Breaking Waves: Ocean News

07/01/2016 - 23:30
Rosebush, Pembrokeshire Views from this bleak saddle take in the headlands that ruckle the northern coast of Pembrokeshire Bwlch Gwynt – “wind-pass” - lies between the two westernmost summits of Mynydd Preseli’s moorland ridge. The name fits perfectly with this bleak saddle marred by extensive forestry clearcut. Views distract attention from the ruined immediate landscape. They spread wide, take in Ramsey, the craggy crest of Ynys Bery off its southern tip, isolated rocks of the Bishops and Clerks in the sea beyond, and all the magnificent headlands – Dinas, Strumble, Penmaen Dewi – that ruckle the northern coast of Pembrokeshire. Stonehenge’s bluestone menhirs were dragged from Preseli millennia ago in a dumbfounding, still-incomprehensible feat of megalithic engineering. But the oriental end of Preseli’s seven-mile whaleback whence they came (they’ve been identified as originating from the spiky outcrop of Carn Goedog) has a different character to its occidental heights. Here the ridge reaches its 536-metre highest point at Foel Cwmcerwyn, two miles distant from and 140 metres above the road that crosses through the bwlch. Continue reading...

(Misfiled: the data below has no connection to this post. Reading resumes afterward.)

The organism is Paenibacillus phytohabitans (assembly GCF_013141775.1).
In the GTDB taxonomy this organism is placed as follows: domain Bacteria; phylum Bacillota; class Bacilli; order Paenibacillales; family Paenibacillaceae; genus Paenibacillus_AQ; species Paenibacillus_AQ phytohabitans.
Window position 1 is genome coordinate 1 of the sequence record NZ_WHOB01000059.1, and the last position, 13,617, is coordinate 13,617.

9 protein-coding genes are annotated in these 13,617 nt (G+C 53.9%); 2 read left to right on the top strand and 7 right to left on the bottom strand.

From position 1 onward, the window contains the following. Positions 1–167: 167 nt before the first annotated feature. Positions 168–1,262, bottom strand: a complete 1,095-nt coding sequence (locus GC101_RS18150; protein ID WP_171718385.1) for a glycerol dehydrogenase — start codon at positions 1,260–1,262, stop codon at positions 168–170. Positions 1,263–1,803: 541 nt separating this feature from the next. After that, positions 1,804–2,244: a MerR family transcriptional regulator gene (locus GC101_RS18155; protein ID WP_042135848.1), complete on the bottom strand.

07/01/2016 - 20:04
Vehicles made before January 1997 banned from streets of French capital from 8am to 8pm, Monday to Friday Paris has banned old cars from its streets in a war on air pollution that environmentalists hope will also drive dirty vehicles from the centres of other European cities. Air pollution, in large part caused by fine particulate fuel emissions, kills 48,000 people each year in France, about 400,000 in Europe and around 3.7 million worldwide, data published by France’s public health agency this month showed. Continue reading...
07/01/2016 - 13:26
Ocean Leadership ~ http://us5.campaign-archive2.com/?u=222a27da663bc7a6c129815e5&id=f9bd222112 The post ONW: Week of June 27, 2016 – Number 324 appeared on Consortium for Ocean Leadership.
07/01/2016 - 12:51